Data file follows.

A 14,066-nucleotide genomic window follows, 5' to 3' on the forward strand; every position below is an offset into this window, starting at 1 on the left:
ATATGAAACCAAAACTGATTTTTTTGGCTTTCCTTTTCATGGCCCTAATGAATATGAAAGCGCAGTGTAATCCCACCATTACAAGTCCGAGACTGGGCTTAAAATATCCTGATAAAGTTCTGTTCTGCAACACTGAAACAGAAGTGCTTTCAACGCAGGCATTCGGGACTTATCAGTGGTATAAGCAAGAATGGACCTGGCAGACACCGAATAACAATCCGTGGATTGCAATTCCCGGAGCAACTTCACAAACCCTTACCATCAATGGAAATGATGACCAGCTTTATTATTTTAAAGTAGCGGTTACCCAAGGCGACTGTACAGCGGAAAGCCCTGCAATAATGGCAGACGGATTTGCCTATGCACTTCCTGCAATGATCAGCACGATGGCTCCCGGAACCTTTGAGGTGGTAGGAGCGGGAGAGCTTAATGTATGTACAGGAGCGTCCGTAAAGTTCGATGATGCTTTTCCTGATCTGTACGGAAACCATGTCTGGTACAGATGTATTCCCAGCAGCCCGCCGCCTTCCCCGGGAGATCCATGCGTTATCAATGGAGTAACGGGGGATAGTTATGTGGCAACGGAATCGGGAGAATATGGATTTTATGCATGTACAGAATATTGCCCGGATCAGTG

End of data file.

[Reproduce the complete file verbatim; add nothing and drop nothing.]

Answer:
A 14,066-nucleotide genomic window follows, 5' to 3' on the forward strand; every position below is an offset into this window, starting at 1 on the left:
ATATGAAACCAAAACTGATTTTTTTGGCTTTCCTTTTCATGGCCCTAATGAATATGAAAGCGCAGTGTAATCCCACCATTACAAGTCCGAGACTGGGCTTAAAATATCCTGATAAAGTTCTGTTCTGCAACACTGAAACAGAAGTGCTTTCAACGCAGGCATTCGGGACTTATCAGTGGTATAAGCAAGAATGGACCTGGCAGACACCGAATAACAATCCGTGGATTGCAATTCCCGGAGCAACTTCACAAACCCTTACCATCAATGGAAATGATGACCAGCTTTATTATTTTAAAGTAGCGGTTACCCAAGGCGACTGTACAGCGGAAAGCCCTGCAATAATGGCAGACGGATTTGCCTATGCACTTCCTGCAATGATCAGCACGATGGCTCCCGGAACCTTTGAGGTGGTAGGAGCGGGAGAGCTTAATGTATGTACAGGAGCGTCCGTAAAGTTCGATGATGCTTTTCCTGATCTGTACGGAAACCATGTCTGGTACAGATGTATTCCCAGCAGCCCGCCGCCTTCCCCGGGAGATCCATGCGTTATCAATGGAGTAACGGGGGATAGTTATGTGGCAACGGAATCGGGAGAATATGGATTTTATGCATGTACAGAATATTGCCCGGATCAGTG